Sunday, July 17, 2011

Don't Twist the Facts, Even in Service of Good Policy

The findings from this so-called "pragmatic trial" may change the way British doctors prescribe drugs for the prevention of asthma flares. Patients may be told that it doesn't really matter what controllers you take, although intensive clinical trials suggest otherwise. In effect, the recommendations will be dumbed down, because some (or even most) patients simply aren't very good at following directions. Even savvy patients—the ones who are perfectly able to handle the more complex and better treatments—would be treated the same as everyone else...Should patients be separated by ability groups, as some students are in schools?
I can sympathize with this viewpoint from a pragmatic financial and clinical perspective, but I have a couple of problems with it. One is personal--the dumbed-down, lowest-common-denominator, one-size-fits-all perspective sacrifices too much for those who aren't dumb. For instance, if you don't have high blood pressure and aren't salt sensitive, there may not be much reason to deny yourself the gustatory delight of salt.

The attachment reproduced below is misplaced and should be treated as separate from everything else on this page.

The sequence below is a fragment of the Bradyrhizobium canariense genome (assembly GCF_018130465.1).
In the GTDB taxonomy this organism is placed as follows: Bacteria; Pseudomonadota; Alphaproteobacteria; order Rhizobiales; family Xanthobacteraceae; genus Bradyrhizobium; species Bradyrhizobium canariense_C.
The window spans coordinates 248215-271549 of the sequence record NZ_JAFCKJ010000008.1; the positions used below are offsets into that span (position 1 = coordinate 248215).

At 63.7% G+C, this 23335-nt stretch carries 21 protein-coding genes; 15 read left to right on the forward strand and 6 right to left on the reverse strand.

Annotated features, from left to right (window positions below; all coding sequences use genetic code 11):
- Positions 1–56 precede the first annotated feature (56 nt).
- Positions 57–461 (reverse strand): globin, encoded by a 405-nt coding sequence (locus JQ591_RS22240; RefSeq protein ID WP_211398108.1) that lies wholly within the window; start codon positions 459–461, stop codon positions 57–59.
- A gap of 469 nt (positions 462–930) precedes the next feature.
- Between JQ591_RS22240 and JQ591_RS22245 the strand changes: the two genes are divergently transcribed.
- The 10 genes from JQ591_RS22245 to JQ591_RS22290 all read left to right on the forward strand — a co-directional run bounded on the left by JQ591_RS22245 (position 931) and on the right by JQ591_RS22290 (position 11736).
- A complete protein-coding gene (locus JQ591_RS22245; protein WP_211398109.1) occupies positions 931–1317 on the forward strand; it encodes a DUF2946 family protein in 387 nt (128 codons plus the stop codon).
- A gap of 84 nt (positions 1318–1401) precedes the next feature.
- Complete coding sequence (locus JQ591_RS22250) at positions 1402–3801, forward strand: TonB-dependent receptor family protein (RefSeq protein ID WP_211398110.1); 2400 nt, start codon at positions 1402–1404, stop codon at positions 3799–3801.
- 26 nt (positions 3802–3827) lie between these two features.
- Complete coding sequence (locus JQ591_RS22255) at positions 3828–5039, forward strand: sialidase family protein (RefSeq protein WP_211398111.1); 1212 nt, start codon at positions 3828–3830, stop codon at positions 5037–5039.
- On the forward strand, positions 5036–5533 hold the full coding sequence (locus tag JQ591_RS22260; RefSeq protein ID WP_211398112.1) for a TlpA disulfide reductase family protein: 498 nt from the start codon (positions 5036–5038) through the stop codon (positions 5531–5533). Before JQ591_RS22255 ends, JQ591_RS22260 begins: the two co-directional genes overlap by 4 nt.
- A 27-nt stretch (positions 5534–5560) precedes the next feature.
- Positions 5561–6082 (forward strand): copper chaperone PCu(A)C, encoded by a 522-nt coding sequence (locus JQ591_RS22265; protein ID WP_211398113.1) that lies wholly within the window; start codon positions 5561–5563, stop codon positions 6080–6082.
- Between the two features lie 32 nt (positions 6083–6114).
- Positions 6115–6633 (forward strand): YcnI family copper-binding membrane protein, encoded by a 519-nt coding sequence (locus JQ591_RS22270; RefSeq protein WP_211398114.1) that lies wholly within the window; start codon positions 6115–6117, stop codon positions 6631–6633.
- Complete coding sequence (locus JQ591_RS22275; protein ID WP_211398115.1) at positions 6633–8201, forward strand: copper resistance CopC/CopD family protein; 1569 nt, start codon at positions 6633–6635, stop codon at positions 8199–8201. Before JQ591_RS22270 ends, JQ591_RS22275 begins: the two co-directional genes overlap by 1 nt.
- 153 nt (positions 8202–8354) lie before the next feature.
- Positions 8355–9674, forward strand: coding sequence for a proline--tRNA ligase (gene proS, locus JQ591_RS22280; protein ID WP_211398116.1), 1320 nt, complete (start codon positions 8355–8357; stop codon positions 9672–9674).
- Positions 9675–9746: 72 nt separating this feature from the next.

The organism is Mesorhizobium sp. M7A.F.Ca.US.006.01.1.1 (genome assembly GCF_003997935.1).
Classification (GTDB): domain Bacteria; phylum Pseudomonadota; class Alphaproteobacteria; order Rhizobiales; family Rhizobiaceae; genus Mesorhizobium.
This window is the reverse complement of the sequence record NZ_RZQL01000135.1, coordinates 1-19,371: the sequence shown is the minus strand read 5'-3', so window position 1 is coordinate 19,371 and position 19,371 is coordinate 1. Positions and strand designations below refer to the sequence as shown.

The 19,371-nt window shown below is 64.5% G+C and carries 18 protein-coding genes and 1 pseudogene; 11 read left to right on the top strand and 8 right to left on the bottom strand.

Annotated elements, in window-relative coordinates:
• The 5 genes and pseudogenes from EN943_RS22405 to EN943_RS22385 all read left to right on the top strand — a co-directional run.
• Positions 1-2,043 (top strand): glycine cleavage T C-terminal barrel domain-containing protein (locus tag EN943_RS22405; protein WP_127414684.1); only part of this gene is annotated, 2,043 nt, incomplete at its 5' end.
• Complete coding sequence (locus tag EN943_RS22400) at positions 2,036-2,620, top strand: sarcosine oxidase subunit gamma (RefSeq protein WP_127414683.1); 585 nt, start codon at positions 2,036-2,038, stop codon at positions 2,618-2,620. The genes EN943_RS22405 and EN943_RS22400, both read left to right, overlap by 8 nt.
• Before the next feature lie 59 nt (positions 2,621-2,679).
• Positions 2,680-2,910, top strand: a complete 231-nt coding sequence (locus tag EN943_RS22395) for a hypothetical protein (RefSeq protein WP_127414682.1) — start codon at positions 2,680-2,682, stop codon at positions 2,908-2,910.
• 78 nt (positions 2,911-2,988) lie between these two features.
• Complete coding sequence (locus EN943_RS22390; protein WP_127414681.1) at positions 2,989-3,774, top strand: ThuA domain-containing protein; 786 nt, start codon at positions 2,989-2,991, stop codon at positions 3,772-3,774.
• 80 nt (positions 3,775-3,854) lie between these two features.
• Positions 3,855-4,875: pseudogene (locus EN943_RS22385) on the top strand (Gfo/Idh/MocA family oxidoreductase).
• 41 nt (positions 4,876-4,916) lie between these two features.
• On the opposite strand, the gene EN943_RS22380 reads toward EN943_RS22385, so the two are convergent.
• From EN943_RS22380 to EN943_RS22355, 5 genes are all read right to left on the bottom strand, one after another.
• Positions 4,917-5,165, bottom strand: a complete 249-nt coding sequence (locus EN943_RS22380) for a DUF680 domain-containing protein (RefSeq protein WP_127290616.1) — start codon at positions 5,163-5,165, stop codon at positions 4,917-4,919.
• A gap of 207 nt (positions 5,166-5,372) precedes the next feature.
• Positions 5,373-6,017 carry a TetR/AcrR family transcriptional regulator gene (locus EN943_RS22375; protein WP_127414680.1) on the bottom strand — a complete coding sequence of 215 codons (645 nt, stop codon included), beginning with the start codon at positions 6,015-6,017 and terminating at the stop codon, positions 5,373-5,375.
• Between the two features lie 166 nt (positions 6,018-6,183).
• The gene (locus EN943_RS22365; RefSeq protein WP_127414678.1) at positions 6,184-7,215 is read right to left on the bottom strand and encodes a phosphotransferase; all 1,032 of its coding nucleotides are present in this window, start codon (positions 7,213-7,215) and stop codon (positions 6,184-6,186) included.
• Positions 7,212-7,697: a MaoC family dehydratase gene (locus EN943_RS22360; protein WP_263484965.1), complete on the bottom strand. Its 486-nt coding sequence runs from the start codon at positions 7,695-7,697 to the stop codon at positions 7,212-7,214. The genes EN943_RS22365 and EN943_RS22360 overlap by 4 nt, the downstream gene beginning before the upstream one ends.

The second is more a matter of philosophy, and its long-term implications for public policy. In a nutshell: in the long-run, no good comes from deceit, even deceit borne of the best intentions. People will start to figure it out, sooner or later, and that will breed distrust at best, conspiracy theories at worst.

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